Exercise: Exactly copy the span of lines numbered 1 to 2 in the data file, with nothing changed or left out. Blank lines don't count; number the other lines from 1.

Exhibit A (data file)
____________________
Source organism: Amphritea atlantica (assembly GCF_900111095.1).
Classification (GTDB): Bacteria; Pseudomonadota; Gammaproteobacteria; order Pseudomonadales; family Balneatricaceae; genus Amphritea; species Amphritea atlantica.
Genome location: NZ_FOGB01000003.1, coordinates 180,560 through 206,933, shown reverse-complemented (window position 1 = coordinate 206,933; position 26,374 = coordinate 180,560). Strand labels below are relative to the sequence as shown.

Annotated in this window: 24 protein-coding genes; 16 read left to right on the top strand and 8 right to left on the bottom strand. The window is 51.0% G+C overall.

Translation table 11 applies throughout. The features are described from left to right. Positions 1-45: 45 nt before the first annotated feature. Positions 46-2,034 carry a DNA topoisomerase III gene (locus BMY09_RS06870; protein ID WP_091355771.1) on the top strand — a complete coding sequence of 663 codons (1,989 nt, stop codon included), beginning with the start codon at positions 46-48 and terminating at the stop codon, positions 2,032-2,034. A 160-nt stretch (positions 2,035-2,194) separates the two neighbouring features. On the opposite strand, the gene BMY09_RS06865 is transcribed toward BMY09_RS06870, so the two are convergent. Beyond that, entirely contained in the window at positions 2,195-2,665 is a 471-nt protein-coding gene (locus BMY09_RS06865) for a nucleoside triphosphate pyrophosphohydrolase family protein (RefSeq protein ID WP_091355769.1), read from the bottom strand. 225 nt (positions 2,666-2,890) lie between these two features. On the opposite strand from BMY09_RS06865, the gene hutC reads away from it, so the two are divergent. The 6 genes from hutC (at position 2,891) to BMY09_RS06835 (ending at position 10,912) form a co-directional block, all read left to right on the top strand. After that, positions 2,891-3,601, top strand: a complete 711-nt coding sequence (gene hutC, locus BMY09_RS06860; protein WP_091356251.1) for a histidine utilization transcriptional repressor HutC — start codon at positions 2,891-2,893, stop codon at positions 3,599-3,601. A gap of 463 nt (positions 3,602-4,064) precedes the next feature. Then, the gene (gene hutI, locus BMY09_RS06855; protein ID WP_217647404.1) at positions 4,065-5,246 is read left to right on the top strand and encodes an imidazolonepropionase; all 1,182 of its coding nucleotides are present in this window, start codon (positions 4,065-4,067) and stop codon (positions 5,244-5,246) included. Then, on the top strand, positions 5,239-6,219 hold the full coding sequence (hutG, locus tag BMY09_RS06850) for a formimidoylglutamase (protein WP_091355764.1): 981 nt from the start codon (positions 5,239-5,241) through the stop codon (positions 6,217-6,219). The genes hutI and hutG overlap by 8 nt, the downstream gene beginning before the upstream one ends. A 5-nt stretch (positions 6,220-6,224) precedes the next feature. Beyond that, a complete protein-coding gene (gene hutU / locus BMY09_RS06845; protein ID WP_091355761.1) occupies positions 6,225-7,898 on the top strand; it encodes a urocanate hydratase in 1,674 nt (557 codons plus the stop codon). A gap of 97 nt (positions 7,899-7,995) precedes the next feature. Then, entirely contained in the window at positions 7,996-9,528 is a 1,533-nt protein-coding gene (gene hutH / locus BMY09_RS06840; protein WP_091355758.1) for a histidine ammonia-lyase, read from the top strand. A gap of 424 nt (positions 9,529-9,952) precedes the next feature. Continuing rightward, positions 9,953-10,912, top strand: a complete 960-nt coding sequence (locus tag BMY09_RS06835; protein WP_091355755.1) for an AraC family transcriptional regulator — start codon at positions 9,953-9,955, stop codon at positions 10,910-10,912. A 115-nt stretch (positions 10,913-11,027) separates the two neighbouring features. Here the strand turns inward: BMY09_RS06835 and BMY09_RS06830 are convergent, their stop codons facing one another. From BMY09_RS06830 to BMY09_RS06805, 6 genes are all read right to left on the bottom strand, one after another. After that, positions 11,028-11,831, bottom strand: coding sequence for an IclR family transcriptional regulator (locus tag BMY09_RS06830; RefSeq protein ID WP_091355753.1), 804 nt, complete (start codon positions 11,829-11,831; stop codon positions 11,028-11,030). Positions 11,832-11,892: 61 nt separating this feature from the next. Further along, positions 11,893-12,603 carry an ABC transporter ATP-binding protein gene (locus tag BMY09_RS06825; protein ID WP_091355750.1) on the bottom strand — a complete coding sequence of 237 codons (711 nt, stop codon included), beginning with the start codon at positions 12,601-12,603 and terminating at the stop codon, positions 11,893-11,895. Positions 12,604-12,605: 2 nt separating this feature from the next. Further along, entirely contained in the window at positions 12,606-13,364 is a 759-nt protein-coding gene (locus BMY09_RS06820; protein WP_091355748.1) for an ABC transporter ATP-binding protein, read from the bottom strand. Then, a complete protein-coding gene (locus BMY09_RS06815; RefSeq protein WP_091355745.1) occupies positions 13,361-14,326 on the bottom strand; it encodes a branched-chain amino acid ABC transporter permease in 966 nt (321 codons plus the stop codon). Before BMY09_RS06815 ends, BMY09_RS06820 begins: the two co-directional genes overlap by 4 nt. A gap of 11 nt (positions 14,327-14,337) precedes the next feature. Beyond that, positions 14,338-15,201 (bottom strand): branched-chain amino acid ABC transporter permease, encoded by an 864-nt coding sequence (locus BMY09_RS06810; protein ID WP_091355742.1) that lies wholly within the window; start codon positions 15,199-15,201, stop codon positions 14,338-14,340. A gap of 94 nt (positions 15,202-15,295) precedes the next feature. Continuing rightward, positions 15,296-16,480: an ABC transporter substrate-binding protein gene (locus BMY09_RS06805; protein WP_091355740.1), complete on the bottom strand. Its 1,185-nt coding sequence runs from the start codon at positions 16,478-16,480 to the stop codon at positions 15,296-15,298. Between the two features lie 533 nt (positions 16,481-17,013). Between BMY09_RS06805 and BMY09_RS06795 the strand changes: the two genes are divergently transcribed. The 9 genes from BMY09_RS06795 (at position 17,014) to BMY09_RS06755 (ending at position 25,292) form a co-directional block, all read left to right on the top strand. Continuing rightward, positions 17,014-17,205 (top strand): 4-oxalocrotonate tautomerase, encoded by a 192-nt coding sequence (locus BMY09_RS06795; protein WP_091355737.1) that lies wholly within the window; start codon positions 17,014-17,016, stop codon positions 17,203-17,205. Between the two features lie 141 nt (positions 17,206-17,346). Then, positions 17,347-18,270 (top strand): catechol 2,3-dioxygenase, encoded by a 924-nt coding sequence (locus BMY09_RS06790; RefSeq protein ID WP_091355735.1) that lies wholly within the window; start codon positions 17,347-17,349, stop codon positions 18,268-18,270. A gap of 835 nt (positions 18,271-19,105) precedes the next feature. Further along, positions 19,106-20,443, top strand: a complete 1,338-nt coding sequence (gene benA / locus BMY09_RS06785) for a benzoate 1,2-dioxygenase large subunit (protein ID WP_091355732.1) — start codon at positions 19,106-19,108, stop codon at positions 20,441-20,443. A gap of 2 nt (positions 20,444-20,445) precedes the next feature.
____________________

Source organism: Amphritea atlantica (assembly GCF_900111095.1).
Classification (GTDB): Bacteria; Pseudomonadota; Gammaproteobacteria; order Pseudomonadales; family Balneatricaceae; genus Amphritea; species Amphritea atlantica.